CHAP. ii.) DAVIEEP. 27
SeJtember list.-We were off at seven, for packing and harnessing took us about an hour and a half, and daylight now breaks about half-past five. We only managed to get a cup of coffee before starting. We had bivouacked on the plain, just at the entrance of the gorge that leads down to Oosop, and our course to-day was parallel to the Swakop, and on to Davidep, another gorge, but not so deep a one as that of Oosop.
The sun, from the first, was extremely hot; we seemed to have quite changed our climate, and the cool sea-breezes were evidently shut out. As the day wore on, the mules showed evident effects of their late change of diet from hard food (corn and dry grass) to green grass and reeds;-all animals, when travelling, are extremely affected by causes like this, and the necessity of the change is often one of the great difficulties of a traveller. We had crossed a ridge ; and a huge, rounded mountain (Tinkhas), that faced us, was the principal feature in the landscape. The ground we travelled on was still a crisp gravel, and extended far away to our right ; op our left lay broken rocky ground, then the deep cutting of the river bed, which we often could see nothing of, though so near to it, and beyond, a complete chaos of broken crags and rugged hills; while level with the tops of these crags, and far beyond them, we could clearly see long reaches of another barren plain, the counterpart of the one we were travelling over.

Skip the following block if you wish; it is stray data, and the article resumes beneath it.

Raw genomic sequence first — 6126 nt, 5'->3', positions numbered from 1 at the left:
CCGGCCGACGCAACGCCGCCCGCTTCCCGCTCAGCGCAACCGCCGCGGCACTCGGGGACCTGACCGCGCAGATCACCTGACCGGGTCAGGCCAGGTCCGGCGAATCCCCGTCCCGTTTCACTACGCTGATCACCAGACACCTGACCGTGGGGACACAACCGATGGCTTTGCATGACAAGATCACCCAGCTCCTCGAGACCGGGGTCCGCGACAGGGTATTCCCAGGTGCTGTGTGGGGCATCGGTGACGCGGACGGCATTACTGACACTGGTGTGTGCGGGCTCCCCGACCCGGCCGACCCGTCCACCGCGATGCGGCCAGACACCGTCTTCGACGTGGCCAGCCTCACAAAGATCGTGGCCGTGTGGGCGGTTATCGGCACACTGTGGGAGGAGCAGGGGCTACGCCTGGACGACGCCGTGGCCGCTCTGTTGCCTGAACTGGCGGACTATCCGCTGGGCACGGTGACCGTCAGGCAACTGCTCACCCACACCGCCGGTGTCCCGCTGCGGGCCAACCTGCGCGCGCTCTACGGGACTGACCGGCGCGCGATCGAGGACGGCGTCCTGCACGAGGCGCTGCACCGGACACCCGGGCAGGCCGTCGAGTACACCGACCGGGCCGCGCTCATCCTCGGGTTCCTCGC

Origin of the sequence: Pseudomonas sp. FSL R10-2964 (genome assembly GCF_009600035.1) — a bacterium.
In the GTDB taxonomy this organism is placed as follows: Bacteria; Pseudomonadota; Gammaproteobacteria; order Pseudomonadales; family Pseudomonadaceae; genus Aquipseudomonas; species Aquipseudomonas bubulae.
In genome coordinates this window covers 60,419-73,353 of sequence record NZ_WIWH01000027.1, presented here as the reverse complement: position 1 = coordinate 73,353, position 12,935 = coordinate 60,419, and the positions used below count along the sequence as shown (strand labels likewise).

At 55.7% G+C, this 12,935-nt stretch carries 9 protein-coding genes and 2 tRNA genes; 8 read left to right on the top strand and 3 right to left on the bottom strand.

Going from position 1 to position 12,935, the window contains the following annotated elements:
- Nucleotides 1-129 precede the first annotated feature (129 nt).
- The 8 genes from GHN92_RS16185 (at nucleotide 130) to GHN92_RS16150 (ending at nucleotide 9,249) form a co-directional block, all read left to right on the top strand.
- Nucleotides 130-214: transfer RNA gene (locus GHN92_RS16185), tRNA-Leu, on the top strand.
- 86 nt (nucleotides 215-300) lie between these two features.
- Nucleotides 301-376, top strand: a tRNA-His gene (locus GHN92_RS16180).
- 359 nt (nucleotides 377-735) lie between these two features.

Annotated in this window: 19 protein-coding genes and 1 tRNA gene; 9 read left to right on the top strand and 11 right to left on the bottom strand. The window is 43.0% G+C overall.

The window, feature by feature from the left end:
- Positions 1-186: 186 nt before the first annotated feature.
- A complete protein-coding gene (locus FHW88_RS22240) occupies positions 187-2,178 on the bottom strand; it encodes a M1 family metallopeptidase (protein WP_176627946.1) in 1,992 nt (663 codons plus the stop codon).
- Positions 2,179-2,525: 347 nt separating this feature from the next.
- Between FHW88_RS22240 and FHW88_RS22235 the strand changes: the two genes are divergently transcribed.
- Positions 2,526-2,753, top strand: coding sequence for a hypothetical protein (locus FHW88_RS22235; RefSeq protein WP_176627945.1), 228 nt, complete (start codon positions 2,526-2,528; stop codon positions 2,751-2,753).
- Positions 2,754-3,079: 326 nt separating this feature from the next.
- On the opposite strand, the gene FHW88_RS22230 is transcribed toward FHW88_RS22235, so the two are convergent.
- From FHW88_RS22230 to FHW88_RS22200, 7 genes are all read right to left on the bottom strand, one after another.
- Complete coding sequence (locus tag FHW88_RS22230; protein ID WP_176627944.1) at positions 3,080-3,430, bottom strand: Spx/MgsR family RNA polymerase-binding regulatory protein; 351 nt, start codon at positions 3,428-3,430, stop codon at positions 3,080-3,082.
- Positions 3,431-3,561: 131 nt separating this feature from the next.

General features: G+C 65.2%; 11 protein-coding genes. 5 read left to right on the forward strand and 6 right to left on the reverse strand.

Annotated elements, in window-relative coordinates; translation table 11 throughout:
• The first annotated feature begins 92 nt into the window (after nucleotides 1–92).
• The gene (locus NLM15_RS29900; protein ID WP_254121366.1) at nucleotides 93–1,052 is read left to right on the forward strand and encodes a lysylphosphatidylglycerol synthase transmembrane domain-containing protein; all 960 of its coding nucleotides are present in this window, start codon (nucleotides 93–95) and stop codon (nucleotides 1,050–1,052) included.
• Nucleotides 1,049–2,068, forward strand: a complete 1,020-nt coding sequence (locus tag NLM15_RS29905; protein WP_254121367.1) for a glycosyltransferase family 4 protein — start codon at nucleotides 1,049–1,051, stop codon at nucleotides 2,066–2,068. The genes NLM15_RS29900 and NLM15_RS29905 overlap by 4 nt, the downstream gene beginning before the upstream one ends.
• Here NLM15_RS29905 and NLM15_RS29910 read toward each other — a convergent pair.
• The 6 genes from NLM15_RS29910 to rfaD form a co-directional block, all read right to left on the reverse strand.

The fact is, we were in wretched travelling condition. An indolent life of high feeding and perfect rest on board ship is a bad preparation for a journey like ours. Now, on a sudden, we had begun to live without stimulants of any sort, to work hard, and to endure a sun which exhausted what little nervous energy was left us. We went down to the water, leaving the packs as before, at the top of the descent, which here is only two miles long, and drank excessively. The water seemed to do us some good; but as soon as we had walked a short distance from it, the thirst, and hunger, and faintness came on again, and we went back to drink, time after time. We could not see a sign of game, except the same buffalo tracks, which spoke of the beasts having passed by, and migrated to the mouth of the river some days since. There was no spoor of wild beasts, or any signs of life, except a few doves, that we tried in vain to shoot, by cutting up a bullet into slugs : they were too wary for us.
After sundown the cart came : the men had left three mules behind, that had lain down, and would go no further. Andersson, Timboo,